Crime and punishment in britain
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Crime and punishment in britain











The operation of the criminal law requires little explanation in clear cases. Someone who deliberately kills or rapes another is able to be prosecuted, convicted, and sentenced. Criminal liability is the strongest formal condemnation that society can inflict, and it may also result in a sentence, which amounts to a severe deprivation of the ordinary liberties of the offender. Of course, there are another official deprivations of our liberties: taxation is one, depriving citizens of the proportion of their income, or adding a compulsory levy to commercial transactions (for example, Value Added Tax). And taxation, no less than criminal law, may be seen as justified by the mutual obligations necessary for worthwhile community living. But most cases of taxation do not carry any implication of ‘ought to do’; whereas criminal liability carries the strong implication of ‘ought to do’. It is the censure conveyed by criminal liability, which marks out its special social significance, and it is this censure (as well as the liability to state punishment), which requires a clear social justification.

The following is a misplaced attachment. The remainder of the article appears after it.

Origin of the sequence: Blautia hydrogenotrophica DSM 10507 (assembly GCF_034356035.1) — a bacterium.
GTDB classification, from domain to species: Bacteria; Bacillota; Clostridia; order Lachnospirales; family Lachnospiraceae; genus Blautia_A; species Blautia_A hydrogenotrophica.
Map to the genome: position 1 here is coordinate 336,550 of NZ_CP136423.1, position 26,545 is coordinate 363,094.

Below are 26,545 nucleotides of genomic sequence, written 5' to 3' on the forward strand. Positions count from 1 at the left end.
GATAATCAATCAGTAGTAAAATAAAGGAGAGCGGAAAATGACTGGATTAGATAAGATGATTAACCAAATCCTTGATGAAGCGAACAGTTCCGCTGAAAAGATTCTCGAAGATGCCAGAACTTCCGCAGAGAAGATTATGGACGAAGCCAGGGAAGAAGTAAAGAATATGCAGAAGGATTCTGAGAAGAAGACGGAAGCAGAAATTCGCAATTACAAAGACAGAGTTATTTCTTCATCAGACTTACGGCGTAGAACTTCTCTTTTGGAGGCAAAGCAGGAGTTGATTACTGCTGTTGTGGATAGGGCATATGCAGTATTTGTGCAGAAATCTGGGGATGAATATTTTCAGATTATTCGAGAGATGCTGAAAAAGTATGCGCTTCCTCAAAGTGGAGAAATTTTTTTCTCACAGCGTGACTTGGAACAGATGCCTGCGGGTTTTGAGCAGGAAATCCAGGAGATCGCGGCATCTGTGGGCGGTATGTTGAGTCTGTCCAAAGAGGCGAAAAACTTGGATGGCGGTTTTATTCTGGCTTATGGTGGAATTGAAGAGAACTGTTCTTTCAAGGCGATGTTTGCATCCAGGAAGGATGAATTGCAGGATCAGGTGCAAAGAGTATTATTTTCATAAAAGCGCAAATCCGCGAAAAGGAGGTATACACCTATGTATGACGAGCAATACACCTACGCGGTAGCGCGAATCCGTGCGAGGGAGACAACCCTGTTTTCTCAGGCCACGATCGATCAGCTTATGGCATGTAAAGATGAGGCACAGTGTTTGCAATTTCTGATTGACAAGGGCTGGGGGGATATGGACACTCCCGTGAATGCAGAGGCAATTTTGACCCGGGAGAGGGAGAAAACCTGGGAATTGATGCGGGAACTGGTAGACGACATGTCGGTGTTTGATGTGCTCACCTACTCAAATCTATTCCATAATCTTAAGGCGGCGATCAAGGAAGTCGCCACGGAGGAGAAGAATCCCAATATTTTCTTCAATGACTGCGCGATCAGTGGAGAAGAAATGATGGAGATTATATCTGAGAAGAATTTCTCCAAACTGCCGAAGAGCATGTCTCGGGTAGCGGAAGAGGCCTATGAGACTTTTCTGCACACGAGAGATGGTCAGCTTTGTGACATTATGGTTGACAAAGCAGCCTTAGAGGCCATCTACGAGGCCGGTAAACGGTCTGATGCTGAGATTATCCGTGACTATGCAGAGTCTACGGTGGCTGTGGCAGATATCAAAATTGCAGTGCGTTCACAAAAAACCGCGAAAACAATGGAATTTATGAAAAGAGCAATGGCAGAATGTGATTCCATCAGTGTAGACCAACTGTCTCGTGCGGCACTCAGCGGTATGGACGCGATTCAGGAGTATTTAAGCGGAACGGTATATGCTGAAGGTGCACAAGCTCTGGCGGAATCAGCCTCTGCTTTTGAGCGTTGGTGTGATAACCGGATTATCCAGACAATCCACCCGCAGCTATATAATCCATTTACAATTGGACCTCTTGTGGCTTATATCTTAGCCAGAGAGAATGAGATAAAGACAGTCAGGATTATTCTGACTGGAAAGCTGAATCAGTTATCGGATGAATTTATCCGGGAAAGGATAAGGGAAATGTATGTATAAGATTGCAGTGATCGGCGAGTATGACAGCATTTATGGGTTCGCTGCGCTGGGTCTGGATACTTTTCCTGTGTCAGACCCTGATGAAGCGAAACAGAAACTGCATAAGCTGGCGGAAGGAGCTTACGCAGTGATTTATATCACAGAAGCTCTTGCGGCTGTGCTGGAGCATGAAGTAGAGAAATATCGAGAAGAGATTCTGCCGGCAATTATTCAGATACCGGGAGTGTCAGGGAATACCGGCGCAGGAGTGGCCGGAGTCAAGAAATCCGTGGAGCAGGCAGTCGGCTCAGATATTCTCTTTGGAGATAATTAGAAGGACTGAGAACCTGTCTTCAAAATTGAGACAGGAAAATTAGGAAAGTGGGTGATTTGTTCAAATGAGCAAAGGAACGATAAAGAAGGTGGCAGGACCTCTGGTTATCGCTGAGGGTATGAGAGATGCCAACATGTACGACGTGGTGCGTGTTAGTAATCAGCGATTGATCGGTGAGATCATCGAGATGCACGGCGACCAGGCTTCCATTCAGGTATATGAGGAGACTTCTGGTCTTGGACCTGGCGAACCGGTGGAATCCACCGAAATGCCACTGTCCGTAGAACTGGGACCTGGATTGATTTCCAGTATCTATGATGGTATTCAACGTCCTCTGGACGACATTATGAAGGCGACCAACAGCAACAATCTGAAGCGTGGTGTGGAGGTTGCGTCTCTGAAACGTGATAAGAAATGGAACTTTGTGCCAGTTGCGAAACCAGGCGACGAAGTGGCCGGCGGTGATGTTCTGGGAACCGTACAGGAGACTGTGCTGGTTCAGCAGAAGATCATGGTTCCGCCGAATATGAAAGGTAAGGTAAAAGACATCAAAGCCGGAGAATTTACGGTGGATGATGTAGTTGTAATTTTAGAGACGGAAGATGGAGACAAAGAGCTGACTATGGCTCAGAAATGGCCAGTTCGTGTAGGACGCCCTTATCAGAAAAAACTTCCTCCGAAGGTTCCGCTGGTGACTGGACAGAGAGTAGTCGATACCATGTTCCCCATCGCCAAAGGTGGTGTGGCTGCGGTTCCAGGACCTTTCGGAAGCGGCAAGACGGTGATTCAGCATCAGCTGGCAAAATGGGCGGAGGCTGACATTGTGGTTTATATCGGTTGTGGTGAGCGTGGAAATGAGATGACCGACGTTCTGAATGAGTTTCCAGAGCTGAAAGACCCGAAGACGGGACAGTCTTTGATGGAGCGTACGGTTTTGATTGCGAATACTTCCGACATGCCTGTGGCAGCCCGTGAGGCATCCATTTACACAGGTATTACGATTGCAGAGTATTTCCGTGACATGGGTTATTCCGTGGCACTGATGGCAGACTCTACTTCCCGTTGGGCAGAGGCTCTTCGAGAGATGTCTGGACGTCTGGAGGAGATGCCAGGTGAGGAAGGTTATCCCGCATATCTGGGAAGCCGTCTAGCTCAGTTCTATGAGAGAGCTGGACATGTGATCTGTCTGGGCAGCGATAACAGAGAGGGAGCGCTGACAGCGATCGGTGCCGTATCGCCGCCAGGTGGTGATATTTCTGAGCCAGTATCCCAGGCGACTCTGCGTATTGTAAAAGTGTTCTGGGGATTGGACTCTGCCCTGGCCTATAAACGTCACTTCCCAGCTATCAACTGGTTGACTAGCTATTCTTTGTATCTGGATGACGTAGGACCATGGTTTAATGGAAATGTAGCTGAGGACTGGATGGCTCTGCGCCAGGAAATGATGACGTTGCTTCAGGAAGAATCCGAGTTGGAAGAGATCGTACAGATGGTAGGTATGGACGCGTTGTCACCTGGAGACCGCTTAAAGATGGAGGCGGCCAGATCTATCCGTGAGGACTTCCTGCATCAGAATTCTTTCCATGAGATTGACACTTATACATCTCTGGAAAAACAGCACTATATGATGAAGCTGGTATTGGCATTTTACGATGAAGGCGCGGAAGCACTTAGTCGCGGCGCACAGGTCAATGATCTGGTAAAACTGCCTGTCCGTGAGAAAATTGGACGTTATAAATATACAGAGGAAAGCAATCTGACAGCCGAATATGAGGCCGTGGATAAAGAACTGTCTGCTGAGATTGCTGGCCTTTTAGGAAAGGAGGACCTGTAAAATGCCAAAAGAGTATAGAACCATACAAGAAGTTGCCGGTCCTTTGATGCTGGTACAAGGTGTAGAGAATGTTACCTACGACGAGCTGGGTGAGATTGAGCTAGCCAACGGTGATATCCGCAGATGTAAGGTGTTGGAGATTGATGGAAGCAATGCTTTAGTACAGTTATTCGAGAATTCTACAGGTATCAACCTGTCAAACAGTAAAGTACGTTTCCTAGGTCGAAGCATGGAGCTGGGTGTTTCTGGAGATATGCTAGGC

The chief concern of the criminal law is seriously antisocial behavior. But the notion that English criminal law is only concerned with serious antisocial acts must be abandoned as one considers the broader canvas of criminal liability. There are many offences for which any element of stigma is diluted almost to vanishing point, as with speeding on the roads, illegal parking, riding a bicycle without lights, or dropping litter. This is not to suggest that all these offences are equally important; it can be argued, by reference to the danger to others that exceeding the speed limit ought to be regarded in a more serious light than commonly appears to be the case. Yet it remains true that there are many offences for which criminal liability is merely imposed by Parliament as a practical means of controlling an activity, without implying the element of social condemnation characteristic of the major or traditional crimes. An alternative approach might be to create a new regulatory agency and to invoke some kind of civil process, but this is generally regarded as too complex or too expensive, given that the police force (and some existing regulatory agencies) may be adapted to deal with the problem. Thus, the only feature which distinguishes some of these minor offences from civil wrongs, like breach of contract and liability in tort, is the decision by Parliament that they shall be criminal offences, attended by criminal procedures and triable in criminal courts. Therefore, although some offences in the criminal law are aimed at the highest social wrongs, there is no general dividing line between criminal and non-criminal conduct corresponding to a distinction between immoral and moral conduct, or between seriously antisocial and other conduct. The boundaries of the criminal law are explicable largely as the result of exercises of political power at particular points in history.